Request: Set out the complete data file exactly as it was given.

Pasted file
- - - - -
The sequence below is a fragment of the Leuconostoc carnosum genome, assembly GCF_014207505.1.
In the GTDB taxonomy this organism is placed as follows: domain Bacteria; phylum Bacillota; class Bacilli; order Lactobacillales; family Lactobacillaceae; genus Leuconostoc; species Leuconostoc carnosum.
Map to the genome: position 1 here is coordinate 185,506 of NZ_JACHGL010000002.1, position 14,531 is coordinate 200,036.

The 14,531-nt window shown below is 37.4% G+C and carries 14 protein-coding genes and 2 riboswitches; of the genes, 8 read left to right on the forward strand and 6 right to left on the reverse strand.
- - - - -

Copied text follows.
The sequence below is a fragment of the Leuconostoc carnosum genome, assembly GCF_014207505.1.
In the GTDB taxonomy this organism is placed as follows: domain Bacteria; phylum Bacillota; class Bacilli; order Lactobacillales; family Lactobacillaceae; genus Leuconostoc; species Leuconostoc carnosum.
Map to the genome: position 1 here is coordinate 185,506 of NZ_JACHGL010000002.1, position 14,531 is coordinate 200,036.

The 14,531-nt window shown below is 37.4% G+C and carries 14 protein-coding genes and 2 riboswitches; of the genes, 8 read left to right on the forward strand and 6 right to left on the reverse strand.